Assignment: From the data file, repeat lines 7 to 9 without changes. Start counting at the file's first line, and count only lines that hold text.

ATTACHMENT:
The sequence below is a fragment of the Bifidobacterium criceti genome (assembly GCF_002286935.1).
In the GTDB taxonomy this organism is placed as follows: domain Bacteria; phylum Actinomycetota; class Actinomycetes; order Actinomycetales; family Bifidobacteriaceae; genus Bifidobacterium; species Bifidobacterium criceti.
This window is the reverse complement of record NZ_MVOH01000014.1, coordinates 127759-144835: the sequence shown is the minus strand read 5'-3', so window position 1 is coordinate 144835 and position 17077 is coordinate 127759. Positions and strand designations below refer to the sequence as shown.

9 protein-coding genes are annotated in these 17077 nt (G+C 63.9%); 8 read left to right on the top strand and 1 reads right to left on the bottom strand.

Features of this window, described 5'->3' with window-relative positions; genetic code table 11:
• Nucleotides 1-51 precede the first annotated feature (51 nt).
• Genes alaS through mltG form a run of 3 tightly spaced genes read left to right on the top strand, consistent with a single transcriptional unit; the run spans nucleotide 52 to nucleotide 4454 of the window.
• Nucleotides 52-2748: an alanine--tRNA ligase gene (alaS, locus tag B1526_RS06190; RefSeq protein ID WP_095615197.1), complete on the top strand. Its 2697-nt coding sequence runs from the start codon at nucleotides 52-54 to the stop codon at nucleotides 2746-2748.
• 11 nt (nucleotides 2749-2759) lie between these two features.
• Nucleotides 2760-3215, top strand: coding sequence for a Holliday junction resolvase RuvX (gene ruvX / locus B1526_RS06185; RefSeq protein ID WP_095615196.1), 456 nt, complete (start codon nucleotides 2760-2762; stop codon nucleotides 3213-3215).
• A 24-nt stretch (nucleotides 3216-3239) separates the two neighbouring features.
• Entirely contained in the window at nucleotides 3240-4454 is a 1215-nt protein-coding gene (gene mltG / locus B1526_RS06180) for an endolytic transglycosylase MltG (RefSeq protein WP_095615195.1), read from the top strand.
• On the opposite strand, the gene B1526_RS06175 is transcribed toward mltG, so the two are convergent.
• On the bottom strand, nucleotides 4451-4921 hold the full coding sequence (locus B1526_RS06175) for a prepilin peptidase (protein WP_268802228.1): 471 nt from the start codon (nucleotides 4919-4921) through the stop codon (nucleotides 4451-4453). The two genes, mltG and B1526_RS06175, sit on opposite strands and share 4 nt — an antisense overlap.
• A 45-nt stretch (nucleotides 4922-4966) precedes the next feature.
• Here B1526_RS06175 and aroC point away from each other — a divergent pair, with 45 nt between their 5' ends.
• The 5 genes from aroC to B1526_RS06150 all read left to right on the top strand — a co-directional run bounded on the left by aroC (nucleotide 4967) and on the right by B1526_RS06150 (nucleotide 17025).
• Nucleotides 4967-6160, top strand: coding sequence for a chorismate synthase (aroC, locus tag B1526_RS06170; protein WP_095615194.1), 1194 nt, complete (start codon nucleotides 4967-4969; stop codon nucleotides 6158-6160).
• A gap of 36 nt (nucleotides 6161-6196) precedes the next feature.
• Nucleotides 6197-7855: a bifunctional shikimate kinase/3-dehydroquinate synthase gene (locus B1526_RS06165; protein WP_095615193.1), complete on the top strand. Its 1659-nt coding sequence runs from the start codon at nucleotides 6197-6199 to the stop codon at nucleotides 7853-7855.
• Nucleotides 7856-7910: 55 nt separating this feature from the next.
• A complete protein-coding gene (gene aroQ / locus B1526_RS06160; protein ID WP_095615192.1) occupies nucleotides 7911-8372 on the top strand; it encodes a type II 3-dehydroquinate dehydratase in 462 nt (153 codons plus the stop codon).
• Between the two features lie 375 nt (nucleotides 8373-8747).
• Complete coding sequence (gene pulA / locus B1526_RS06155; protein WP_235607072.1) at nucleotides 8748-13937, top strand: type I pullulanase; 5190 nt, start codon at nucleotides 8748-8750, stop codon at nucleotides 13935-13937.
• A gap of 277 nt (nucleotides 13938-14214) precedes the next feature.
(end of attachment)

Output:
• Genes alaS through mltG form a run of 3 tightly spaced genes read left to right on the top strand, consistent with a single transcriptional unit; the run spans nucleotide 52 to nucleotide 4454 of the window.
• Nucleotides 52-2748: an alanine--tRNA ligase gene (alaS, locus tag B1526_RS06190; RefSeq protein ID WP_095615197.1), complete on the top strand. Its 2697-nt coding sequence runs from the start codon at nucleotides 52-54 to the stop codon at nucleotides 2746-2748.
• 11 nt (nucleotides 2749-2759) lie between these two features.